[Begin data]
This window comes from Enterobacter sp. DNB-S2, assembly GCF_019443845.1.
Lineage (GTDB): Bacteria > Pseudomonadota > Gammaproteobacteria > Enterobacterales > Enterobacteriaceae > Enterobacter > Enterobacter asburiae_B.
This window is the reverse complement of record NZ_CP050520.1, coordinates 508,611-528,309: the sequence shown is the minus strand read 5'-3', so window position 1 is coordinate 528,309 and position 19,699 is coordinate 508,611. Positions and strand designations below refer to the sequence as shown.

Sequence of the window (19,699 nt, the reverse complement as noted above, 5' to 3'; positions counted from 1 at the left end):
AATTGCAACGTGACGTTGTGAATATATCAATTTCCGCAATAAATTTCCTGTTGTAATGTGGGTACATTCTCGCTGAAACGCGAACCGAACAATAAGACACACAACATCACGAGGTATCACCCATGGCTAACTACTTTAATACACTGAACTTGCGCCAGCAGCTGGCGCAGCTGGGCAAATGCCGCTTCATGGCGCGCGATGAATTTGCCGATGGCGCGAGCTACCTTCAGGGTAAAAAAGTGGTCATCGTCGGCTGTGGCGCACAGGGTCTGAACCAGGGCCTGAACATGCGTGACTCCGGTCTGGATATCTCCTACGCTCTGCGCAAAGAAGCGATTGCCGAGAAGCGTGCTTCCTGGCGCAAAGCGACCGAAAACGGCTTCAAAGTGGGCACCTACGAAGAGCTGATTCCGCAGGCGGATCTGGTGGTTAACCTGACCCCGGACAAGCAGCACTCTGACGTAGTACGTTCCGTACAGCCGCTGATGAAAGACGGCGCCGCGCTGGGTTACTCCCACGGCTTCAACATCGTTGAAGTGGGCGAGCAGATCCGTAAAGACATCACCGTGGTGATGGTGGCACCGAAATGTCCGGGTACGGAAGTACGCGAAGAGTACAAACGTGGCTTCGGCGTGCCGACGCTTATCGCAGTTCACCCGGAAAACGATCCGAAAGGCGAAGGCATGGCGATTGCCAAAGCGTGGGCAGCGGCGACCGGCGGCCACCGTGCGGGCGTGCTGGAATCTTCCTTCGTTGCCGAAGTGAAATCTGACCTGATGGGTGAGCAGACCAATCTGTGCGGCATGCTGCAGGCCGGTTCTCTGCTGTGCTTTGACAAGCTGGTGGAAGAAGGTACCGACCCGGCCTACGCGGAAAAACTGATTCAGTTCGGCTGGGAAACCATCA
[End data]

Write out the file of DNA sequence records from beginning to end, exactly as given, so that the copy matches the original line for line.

This window comes from Enterobacter sp. DNB-S2, assembly GCF_019443845.1.
Lineage (GTDB): Bacteria > Pseudomonadota > Gammaproteobacteria > Enterobacterales > Enterobacteriaceae > Enterobacter > Enterobacter asburiae_B.
This window is the reverse complement of record NZ_CP050520.1, coordinates 508,611-528,309: the sequence shown is the minus strand read 5'-3', so window position 1 is coordinate 528,309 and position 19,699 is coordinate 508,611. Positions and strand designations below refer to the sequence as shown.

Sequence of the window (19,699 nt, the reverse complement as noted above, 5' to 3'; positions counted from 1 at the left end):
AATTGCAACGTGACGTTGTGAATATATCAATTTCCGCAATAAATTTCCTGTTGTAATGTGGGTACATTCTCGCTGAAACGCGAACCGAACAATAAGACACACAACATCACGAGGTATCACCCATGGCTAACTACTTTAATACACTGAACTTGCGCCAGCAGCTGGCGCAGCTGGGCAAATGCCGCTTCATGGCGCGCGATGAATTTGCCGATGGCGCGAGCTACCTTCAGGGTAAAAAAGTGGTCATCGTCGGCTGTGGCGCACAGGGTCTGAACCAGGGCCTGAACATGCGTGACTCCGGTCTGGATATCTCCTACGCTCTGCGCAAAGAAGCGATTGCCGAGAAGCGTGCTTCCTGGCGCAAAGCGACCGAAAACGGCTTCAAAGTGGGCACCTACGAAGAGCTGATTCCGCAGGCGGATCTGGTGGTTAACCTGACCCCGGACAAGCAGCACTCTGACGTAGTACGTTCCGTACAGCCGCTGATGAAAGACGGCGCCGCGCTGGGTTACTCCCACGGCTTCAACATCGTTGAAGTGGGCGAGCAGATCCGTAAAGACATCACCGTGGTGATGGTGGCACCGAAATGTCCGGGTACGGAAGTACGCGAAGAGTACAAACGTGGCTTCGGCGTGCCGACGCTTATCGCAGTTCACCCGGAAAACGATCCGAAAGGCGAAGGCATGGCGATTGCCAAAGCGTGGGCAGCGGCGACCGGCGGCCACCGTGCGGGCGTGCTGGAATCTTCCTTCGTTGCCGAAGTGAAATCTGACCTGATGGGTGAGCAGACCAATCTGTGCGGCATGCTGCAGGCCGGTTCTCTGCTGTGCTTTGACAAGCTGGTGGAAGAAGGTACCGACCCGGCCTACGCGGAAAAACTGATTCAGTTCGGCTGGGAAACCATCA